New research sheds light on the psychological mechanisms that link fragmented sleep with negative emotions

A recent study published in Cognition and emotion It has shed light on how fragmented sleep is linked to a decreased ability to control our emotions. Specifically, one night of disrupted sleep caused study participants to fix their thoughts on negative thoughts, and this was significantly associated with stronger negative feelings the next day.

Intermittent sleep is caused by waking up for a short time during the night, which leads to poor sleep quality. Such interrupted sleep not only leaves individuals feeling tired the next morning, but it also often results in a dip in positive mood and an increase in negative mood. But the precise mechanism is at work Why The effect of sleep on our emotions is not well established.

One theory is that sleep modifies our abilities to regulate emotions. Emotion regulation involves using our thoughts and actions to control the emotions we feel and how we express those feelings. These can be divided into Coping and maladaptive strategies.

Adaptation Emotion regulation strategies are intended to be helpful in improving our mood – for example, viewing a situation in a more positive way (‘cognitive reappraisal’), accepting emotions as they are and not feeling like changing these emotions (‘acceptance’). Focusing attention on something more neutral or positive (“distraction”).

in contrast, Poor adaptation to society Strategies are often harmful and moody – for example, not outwardly expressing feelings (‘suppression’), constantly thinking negatively about a situation (‘rumination’), and negatively judging ourselves (‘self-criticism’).

Merrill Elise Bonn and colleagues from Radboud University in the Netherlands set out to investigate the effect of sleep fragmentation on the six emotion-regulating strategies, and thus how mood is affected.

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63 female and six male students from Radboud University between the ages of 18 and 29 were recruited into the study, which ran over 12 consecutive nights. Participants wore an Actiwatch on their wrist each night, a device that objectively tracks sleep through movement, as well as filling out a sleep diary each morning, which provides subjective details of their sleep.

On the sixth day, participants slept normally for one night (the control night), or experienced sleep fragmentation in which they were awakened by an alarm every 80 minutes.

Entering the morning of the seventh day, participants completed an emotion regulation task. This task consisted of first watching a neutral film clip from a nature documentary to put all participants in a similar emotional state. Next, a sad movie clip was shown as a baseline measure. Finally, participants were instructed to use one of the emotion regulation strategies of cognitive reappraisal, distraction, acceptance, or suppression, before showing a different sad movie clip.

After the task on day seven, participants filled out questionnaires measuring how much they used cognitive reappraisal, distraction, acceptance, suppression, rumination, and self-criticism, as well as their current positive and negative feelings.

This process was repeated the following week, but instead participants were in the opposite condition. For example, if they previously had normal sleep, they experience sleep fragmentation, and vice versa.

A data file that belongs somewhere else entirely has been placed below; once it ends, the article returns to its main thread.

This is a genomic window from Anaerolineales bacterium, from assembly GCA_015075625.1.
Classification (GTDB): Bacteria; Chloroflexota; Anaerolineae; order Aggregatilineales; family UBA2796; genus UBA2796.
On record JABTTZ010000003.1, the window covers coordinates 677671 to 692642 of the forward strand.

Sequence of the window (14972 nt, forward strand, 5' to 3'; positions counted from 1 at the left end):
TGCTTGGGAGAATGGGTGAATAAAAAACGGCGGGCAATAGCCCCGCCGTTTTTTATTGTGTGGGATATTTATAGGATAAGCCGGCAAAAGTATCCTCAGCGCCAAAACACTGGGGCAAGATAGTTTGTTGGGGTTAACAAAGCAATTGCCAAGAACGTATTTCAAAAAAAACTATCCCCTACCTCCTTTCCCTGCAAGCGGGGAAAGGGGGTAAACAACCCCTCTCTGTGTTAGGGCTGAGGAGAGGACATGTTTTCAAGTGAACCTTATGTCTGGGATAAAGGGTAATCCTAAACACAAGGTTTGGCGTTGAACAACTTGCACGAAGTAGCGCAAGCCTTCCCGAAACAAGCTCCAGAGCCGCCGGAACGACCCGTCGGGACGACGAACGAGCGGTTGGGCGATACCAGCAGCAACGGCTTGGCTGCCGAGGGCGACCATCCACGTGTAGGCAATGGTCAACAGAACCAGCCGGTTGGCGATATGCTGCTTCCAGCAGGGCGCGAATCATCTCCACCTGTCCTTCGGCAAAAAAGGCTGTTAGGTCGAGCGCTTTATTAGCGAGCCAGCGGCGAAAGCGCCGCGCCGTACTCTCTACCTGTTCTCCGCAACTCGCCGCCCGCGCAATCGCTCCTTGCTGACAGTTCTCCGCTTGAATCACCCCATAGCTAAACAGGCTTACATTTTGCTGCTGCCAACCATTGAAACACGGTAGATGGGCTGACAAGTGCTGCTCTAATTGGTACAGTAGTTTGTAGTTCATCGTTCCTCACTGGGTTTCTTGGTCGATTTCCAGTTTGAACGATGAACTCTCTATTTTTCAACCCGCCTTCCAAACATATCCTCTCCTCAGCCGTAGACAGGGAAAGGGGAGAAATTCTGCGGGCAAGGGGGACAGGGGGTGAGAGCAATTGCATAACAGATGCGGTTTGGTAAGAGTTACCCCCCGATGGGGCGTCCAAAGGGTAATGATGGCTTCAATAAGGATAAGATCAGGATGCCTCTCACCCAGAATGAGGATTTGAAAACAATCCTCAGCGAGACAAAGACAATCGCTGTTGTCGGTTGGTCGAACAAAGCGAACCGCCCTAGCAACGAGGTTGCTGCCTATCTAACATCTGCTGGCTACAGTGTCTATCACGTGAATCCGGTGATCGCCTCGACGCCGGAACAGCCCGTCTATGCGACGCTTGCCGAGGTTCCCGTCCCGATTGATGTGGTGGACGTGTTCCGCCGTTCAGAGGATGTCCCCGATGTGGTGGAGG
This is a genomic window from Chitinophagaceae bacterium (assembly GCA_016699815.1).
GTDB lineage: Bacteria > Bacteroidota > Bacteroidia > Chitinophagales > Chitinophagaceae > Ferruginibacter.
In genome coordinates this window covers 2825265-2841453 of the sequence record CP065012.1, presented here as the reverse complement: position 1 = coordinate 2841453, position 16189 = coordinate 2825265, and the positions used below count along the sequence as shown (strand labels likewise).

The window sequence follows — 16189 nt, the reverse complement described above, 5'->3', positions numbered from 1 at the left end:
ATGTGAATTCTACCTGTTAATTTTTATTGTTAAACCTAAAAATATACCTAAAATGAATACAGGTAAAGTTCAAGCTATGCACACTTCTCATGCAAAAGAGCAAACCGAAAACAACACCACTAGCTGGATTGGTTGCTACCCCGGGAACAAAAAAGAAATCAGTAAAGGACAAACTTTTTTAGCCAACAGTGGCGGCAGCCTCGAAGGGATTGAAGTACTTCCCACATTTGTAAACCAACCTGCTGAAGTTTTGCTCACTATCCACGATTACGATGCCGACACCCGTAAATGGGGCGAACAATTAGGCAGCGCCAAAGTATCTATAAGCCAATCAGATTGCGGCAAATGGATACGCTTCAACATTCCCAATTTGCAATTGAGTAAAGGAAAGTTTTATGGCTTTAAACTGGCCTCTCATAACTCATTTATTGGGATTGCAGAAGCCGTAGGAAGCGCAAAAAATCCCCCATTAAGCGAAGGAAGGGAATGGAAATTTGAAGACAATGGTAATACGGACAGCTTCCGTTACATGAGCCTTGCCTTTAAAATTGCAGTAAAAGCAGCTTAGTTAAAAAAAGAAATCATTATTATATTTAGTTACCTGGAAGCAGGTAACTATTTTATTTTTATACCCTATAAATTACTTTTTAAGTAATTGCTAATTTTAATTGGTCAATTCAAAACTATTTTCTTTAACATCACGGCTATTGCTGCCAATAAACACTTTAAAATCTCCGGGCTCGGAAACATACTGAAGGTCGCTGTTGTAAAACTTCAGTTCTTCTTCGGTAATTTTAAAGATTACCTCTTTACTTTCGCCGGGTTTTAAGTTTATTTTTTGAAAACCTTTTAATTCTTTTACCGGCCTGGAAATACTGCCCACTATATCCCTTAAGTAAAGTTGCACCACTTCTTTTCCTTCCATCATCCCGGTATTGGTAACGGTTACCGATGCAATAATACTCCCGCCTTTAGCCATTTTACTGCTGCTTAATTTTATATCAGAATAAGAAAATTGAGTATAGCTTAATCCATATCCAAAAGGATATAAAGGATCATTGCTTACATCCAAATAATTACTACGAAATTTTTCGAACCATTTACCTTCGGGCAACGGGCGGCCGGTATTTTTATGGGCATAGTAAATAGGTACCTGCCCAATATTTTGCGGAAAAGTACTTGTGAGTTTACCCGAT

After analyzing the data, the researchers found that participants reported lower levels of positive emotions after sleep fragmentation compared to normal sleep. However, the level of negative emotions did not differ.

In particular, participants reported increased rumination after sleep fragmentation. Of all the emotional regulation strategies investigated, only rumination was found to be associated with stronger negative emotions in the morning following sleep fragmentation. Researchers suggest that this may be due to poor sleep quality, which disrupts the ability to control attention, thus disrupting the ability to divert attention from negative thoughts. On a longer time scale, “the mood-depressing effects of rumination after lack of sleep … can lead to symptoms of rumination.” [depression]”, suggest Boone and colleagues.

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Participants also reported more distraction after sleep fragmentation. Boone and his colleagues hypothesized that participants used distraction more often as a countermeasure Adaptation Strategy because there is more Poor adaptation to society Ruminative thoughts after fragmented sleep. However, it is interesting that distraction reduces positive emotions, so the researchers suggest that further investigation is needed.

Finally, there was no evidence that any of the emotion regulation strategies played a role in the relationship between sleep fragmentation and positive emotions.

The researchers highlighted some limitations in their study. For example, it was not clear which stage of sleep participants were awakened from. Previous research has shown links between deep, interrupted sleep and poorer emotion regulation, so if participants were awakened during light sleep, this could result in less of an effect on emotion regulation abilities.

Furthermore, males and females were found to differ in their primary choice of emotion regulation strategies. The results cannot therefore be applied to a wider population because the majority of participants were female.

Despite some study shortcomings, this study effectively investigates the short-term effects of poor sleep on mood, and opens questions for further scientific research, such as the long-term consequences of poor sleep quality.

the study, “The effect of fragmented sleep on the ability to regulate and utilize emotionwritten by Meryl Elise Boone, MLM Van Hove, J.M. Fink and SAE Geurts.

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